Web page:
Worawora, Ghana, residents pour water from a village well. Many of the concrete homes in Worawora don’t have electricity or running water. Kofi Addai, a LeMoyne College graduate, got the idea to raise money to build a library for his hometown during a visit home for his father’s funeral.
When it was time for Hamdiatu Mohammed to go to high school, her mother sold three cows for $45 and sent her stepson to school. She began arranging to marry Hamdiatu for a bride price paid in cattle, but her elder sister intervened. She contacted Censudi, a local group in Bolgatanga, Ghana, helping girls pay for school with help from Syracuse.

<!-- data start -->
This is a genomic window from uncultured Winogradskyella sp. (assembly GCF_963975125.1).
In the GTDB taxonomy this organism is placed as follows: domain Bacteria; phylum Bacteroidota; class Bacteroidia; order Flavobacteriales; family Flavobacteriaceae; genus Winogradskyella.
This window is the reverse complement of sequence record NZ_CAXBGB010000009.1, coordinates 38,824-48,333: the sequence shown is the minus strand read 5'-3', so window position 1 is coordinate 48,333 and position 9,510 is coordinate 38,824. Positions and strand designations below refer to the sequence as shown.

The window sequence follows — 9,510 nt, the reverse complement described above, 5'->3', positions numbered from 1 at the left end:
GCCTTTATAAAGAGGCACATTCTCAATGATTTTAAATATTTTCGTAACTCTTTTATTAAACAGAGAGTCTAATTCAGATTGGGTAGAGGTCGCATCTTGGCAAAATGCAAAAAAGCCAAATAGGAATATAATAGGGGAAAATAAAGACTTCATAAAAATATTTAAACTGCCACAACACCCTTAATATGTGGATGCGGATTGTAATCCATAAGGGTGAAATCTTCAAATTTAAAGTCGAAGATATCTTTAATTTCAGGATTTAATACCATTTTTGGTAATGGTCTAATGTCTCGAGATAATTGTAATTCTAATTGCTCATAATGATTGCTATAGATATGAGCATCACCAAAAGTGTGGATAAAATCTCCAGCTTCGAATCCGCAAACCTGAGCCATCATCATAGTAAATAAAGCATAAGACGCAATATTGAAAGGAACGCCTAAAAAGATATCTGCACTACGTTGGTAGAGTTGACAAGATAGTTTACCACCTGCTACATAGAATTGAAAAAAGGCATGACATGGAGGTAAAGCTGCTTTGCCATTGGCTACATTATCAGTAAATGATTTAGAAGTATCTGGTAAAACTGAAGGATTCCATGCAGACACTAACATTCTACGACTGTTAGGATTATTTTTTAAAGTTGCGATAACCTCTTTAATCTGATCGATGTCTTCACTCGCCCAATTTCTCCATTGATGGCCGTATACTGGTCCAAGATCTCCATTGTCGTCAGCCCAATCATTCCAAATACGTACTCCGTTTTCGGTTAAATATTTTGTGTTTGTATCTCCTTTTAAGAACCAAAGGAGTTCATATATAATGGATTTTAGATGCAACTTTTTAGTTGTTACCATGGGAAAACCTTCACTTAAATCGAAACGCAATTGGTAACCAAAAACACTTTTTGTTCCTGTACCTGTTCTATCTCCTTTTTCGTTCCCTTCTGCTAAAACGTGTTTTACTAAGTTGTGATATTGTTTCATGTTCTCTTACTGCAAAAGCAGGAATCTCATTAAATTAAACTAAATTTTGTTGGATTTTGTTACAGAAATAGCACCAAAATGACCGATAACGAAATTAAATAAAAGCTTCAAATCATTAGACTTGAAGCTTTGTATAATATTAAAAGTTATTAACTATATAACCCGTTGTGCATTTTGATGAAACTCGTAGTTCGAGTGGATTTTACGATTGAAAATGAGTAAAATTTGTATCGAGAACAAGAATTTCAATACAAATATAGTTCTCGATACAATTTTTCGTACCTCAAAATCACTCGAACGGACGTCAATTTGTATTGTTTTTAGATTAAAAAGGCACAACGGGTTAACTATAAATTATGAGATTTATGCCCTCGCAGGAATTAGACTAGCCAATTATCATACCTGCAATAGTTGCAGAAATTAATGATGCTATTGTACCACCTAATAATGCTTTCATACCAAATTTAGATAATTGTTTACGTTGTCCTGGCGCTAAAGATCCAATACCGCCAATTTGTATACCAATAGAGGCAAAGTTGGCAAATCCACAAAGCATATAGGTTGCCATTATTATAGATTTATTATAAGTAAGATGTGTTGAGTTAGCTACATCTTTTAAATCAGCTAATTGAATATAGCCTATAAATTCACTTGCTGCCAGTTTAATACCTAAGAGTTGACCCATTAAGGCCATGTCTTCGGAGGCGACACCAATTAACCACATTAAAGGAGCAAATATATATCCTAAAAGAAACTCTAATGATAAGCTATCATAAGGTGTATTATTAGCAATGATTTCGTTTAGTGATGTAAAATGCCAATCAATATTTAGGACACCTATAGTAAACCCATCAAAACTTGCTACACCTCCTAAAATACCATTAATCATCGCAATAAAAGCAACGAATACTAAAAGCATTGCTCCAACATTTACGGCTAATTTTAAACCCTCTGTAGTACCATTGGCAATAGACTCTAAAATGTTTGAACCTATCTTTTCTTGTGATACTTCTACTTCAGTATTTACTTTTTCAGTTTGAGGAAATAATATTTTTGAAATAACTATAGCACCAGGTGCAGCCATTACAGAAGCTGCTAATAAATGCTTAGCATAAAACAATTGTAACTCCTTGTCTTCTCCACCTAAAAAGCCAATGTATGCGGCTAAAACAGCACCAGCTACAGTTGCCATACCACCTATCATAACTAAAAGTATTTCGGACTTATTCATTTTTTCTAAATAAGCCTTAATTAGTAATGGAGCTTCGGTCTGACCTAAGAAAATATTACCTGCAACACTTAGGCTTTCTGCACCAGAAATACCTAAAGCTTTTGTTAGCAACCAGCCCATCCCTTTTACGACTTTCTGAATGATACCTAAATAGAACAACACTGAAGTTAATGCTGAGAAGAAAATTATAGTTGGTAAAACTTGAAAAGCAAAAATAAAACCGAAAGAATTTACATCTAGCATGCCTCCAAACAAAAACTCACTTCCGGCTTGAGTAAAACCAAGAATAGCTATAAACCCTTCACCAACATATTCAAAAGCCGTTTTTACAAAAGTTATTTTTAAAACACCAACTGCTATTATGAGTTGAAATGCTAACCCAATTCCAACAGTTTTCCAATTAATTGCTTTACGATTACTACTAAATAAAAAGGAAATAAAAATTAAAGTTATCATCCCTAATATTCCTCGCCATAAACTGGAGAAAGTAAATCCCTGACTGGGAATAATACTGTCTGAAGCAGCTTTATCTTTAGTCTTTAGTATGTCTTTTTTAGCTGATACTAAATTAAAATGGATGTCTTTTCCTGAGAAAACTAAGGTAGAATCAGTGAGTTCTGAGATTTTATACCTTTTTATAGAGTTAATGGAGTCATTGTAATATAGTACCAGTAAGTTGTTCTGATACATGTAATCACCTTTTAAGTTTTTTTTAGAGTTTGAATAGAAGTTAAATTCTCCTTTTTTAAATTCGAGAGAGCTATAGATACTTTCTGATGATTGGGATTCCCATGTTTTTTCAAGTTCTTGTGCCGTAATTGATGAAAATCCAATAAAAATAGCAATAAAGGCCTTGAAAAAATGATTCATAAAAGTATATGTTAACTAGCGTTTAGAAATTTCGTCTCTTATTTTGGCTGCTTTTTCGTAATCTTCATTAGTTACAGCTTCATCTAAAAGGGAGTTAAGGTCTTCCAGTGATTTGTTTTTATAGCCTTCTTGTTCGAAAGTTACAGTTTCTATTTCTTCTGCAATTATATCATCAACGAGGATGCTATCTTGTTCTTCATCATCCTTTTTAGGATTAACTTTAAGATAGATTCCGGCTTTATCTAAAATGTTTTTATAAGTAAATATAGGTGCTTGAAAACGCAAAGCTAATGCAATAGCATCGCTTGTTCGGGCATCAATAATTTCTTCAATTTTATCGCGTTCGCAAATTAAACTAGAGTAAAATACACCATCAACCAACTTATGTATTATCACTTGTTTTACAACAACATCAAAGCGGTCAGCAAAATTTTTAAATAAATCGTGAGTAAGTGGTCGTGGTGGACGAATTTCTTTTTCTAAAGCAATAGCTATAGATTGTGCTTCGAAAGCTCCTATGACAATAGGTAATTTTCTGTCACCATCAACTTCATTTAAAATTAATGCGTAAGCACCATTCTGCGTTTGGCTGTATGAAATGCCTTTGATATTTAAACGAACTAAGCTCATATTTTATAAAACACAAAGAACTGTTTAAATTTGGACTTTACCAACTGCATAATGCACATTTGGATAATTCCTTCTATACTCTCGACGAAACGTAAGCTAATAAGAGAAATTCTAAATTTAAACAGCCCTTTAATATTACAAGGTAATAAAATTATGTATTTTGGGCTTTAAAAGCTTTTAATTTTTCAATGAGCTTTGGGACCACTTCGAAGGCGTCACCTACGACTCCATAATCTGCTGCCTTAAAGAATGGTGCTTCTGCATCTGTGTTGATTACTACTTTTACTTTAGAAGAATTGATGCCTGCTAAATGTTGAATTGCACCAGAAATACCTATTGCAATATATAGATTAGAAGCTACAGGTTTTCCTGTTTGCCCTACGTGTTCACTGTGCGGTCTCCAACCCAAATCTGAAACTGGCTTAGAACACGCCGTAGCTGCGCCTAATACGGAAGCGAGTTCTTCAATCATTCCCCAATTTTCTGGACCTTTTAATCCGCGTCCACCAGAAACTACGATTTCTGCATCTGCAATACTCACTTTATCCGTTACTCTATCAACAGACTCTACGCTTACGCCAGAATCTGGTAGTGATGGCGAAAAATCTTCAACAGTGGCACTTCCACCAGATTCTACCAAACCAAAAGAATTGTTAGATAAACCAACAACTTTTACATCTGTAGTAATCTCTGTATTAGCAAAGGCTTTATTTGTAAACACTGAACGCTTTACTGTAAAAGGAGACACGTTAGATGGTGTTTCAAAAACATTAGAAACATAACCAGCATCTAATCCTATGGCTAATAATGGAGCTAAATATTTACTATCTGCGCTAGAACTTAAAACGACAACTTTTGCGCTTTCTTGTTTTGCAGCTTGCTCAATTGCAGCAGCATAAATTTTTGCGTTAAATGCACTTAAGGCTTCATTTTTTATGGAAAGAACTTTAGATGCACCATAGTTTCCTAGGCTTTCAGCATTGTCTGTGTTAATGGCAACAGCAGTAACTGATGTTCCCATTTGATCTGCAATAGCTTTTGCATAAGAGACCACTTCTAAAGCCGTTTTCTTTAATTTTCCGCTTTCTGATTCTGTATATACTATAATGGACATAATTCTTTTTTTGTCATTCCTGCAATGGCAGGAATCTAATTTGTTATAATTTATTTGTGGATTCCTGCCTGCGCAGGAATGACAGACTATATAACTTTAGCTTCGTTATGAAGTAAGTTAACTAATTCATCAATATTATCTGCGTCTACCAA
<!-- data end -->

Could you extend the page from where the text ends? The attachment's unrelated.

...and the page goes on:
When Hamdiatu Mohammed was a baby, she suffered convulsions. Her parents believed a traditional healer could cure her by cutting her face. She recovered, but hates the one-inch scar that was left. If my parents had attended higher education, they would have gone to the hospital or they would send me for immunizations, she said. She is shown with her four-month-old niece Zena, whose face is scarred by traditional healing.
In 1995 at age 16 while a secondary school student in Worawora, Kofi Addai won the annual U.S. green card lottery. He went to New York City to attend high school and then received a scholarship to LeMoyne College and graduated in 2004. During a trip to his hometown, he visited his former secondary school and addressed about 300 students. The boys stay in a large dormitory room.
prev / next
1 2 3 4
· · · ·